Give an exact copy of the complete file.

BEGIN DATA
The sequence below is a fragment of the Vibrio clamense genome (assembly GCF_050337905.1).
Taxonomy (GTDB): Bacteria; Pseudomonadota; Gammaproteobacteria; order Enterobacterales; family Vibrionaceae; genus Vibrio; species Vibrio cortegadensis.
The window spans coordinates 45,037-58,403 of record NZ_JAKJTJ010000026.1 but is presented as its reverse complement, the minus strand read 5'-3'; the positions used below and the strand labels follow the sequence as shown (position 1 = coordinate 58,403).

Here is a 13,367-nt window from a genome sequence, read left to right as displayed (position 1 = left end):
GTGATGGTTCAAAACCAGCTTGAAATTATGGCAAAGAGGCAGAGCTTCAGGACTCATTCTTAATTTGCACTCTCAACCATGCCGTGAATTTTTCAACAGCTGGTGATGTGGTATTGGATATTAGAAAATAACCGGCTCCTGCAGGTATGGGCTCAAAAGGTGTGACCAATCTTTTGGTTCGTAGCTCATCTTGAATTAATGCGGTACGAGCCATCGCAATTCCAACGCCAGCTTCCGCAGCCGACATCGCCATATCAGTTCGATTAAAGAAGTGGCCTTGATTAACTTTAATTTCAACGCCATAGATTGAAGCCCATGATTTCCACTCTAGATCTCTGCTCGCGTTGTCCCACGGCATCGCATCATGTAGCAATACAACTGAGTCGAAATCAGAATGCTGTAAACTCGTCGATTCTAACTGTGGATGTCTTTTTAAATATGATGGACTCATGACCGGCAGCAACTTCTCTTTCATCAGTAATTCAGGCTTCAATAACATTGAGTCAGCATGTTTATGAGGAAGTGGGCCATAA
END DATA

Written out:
The sequence below is a fragment of the Vibrio clamense genome (assembly GCF_050337905.1).
Taxonomy (GTDB): Bacteria; Pseudomonadota; Gammaproteobacteria; order Enterobacterales; family Vibrionaceae; genus Vibrio; species Vibrio cortegadensis.
The window spans coordinates 45,037-58,403 of record NZ_JAKJTJ010000026.1 but is presented as its reverse complement, the minus strand read 5'-3'; the positions used below and the strand labels follow the sequence as shown (position 1 = coordinate 58,403).

Here is a 13,367-nt window from a genome sequence, read left to right as displayed (position 1 = left end):
GTGATGGTTCAAAACCAGCTTGAAATTATGGCAAAGAGGCAGAGCTTCAGGACTCATTCTTAATTTGCACTCTCAACCATGCCGTGAATTTTTCAACAGCTGGTGATGTGGTATTGGATATTAGAAAATAACCGGCTCCTGCAGGTATGGGCTCAAAAGGTGTGACCAATCTTTTGGTTCGTAGCTCATCTTGAATTAATGCGGTACGAGCCATCGCAATTCCAACGCCAGCTTCCGCAGCCGACATCGCCATATCAGTTCGATTAAAGAAGTGGCCTTGATTAACTTTAATTTCAACGCCATAGATTGAAGCCCATGATTTCCACTCTAGATCTCTGCTCGCGTTGTCCCACGGCATCGCATCATGTAGCAATACAACTGAGTCGAAATCAGAATGCTGTAAACTCGTCGATTCTAACTGTGGATGTCTTTTTAAATATGATGGACTCATGACCGGCAGCAACTTCTCTTTCATCAGTAATTCAGGCTTCAATAACATTGAGTCAGCATGTTTATGAGGAAGTGGGCCATAA